‘Raksha Bandhan’ (Rakhi), which simply means ‘knot of protection’, is a traditional Hindu festival originated in India over 6 millennia ago, with the beginning of the Indus Valley Civilization, the first civilization fashioned by the Aryans. Being a country of diverse cultures and languages, the method of celebration of Rakhi festival varies from place to place across the country. History and scriptures reveal some interesting incidents about this festival, as summarised below.
Emperor Humayun and Rajput Queen Karnawati:
Here is a classical incident that happened in the medieval era amongst Rani Karnawati, the widowed queen of the King of Chittor and the Mughal Emperor Humayun, which glorifies the spiritual significance of Rakhi and its importance in the protection of sisters. When Bahadur Shah, the Sultan of Gujarat, attacked Chittor, Rani Karnawati found it difficult to protect her kingdom. Rani sought the help of Emperor Humayun by sending him a Rakhi and addressing him as brother. Such was the binding of Rakhi that the Emperor immediately deployed his armed troops to protect her.
King Puru and the Queen of Alexander the Great:
Rakhi festival had its mention in history long back during Alexander’s invasion of India in 300 B.C. In his first attempt, the great Macedonian King Alexander was stunned by the rage of the Indian King Puru. The distressed queen of Alexander, who was aware of the significance of Rakhi festival, approached King Puru and the King acknowledged her as his sister. As a result, he abstained from Alexander when there was war.
Lord Krishna and Draupathi:
Lord Krishna killed Shishupal, the evil King, to establish righteousness. But during war, Krishna was injured and his finger was bleeding. Draupadi saw this and she immediately tore a piece of cloth from her sari and tied it around Krishna’s wrist to prevent bleeding. Deeply felt by her sisterly affection and care about him, Krishna promised her that he would compensate this whenever necessitated in future. And it happened several years later. After losing Draupathi in the game of dice when Kauravas attempted to remove her sari, Krishna assisted her by extending the sari infinitely by which the Kauravas failed to remove it.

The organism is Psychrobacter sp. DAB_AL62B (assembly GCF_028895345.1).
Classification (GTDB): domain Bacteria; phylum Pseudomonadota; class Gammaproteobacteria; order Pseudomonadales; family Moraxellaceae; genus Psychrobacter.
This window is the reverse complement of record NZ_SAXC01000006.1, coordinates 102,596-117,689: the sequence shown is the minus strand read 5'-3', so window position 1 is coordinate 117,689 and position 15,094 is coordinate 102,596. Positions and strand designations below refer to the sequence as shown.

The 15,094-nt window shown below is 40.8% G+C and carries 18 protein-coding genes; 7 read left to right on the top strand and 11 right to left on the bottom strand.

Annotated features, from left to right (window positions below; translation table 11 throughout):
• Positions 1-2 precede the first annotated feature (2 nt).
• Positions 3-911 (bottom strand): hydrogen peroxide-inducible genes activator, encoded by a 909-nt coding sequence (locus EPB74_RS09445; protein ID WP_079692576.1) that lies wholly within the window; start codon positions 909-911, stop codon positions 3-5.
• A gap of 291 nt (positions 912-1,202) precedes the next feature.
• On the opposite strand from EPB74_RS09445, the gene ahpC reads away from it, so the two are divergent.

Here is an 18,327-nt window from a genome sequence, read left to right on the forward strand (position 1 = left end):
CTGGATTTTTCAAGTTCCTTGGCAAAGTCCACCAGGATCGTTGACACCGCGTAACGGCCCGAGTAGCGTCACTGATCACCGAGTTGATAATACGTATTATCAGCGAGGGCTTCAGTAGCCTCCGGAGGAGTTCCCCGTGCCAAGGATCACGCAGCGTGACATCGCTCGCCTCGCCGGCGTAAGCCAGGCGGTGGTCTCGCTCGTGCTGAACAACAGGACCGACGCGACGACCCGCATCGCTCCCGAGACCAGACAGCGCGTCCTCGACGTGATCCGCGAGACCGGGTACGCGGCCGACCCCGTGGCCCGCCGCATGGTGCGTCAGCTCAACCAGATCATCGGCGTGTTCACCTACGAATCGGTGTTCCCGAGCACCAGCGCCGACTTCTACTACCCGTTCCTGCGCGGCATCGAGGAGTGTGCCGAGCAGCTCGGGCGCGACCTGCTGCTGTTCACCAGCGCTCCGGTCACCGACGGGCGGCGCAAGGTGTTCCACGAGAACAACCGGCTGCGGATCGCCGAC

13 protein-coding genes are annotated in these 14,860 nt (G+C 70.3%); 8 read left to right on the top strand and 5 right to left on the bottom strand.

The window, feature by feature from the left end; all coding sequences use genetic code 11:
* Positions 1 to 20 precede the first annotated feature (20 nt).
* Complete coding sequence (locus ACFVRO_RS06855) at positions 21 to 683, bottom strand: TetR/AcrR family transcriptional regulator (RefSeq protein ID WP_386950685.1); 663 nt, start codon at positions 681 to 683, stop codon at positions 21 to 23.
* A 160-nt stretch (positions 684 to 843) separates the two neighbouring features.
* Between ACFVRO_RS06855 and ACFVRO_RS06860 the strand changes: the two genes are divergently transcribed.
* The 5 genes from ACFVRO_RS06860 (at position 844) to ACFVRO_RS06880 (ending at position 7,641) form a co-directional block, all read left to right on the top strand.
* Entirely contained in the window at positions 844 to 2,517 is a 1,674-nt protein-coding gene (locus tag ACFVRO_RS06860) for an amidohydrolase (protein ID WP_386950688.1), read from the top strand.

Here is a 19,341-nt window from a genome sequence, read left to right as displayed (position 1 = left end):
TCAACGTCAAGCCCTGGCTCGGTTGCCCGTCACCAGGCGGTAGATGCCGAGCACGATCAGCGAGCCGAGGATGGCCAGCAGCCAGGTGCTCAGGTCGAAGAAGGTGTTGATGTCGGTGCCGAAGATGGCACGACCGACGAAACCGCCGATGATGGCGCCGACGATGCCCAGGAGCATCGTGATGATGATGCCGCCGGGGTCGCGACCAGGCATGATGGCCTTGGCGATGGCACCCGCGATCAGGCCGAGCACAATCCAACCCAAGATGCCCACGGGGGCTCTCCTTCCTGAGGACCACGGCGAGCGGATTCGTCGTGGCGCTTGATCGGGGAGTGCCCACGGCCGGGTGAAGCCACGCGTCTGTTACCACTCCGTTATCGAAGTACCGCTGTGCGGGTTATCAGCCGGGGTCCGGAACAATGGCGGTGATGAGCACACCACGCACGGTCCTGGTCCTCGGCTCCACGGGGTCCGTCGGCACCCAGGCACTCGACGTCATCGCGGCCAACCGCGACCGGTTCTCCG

Goddess Lakshmi and Demon King Mahabali:
Mahabali, the demon king, had immense devotion to Lord Vishnu. Due to this, Lord Vishnu himself had taken the responsibility of protecting Mahabali’s kingdom, leaving his own place Vaikundam. Goddess Lakshmi was upset on this because she felt lonely by missing her husband Lord Vishnu. She approached Bali under the disguise of a Brahmin woman and sought safety in his palace. On the day of Shravana Purnima she tied Rakhi on Bali’s wrist and revealed her real nature and her purpose. Bali could realize the compassion and affection of Goddess Lakshmi and Lord Vishnu towards him and he requested Lord Vishnu to accompany her and stay in Vaikuntam. Remembering King Bali’s devotion to Lord Vishnu, this festival is also called as Baleva. It is believed to be the beginning of Rakhi festival and then onwards it becomes a custom to invite sisters on Shravan Purnima to tie the sacred thread of Raksha Bandhan.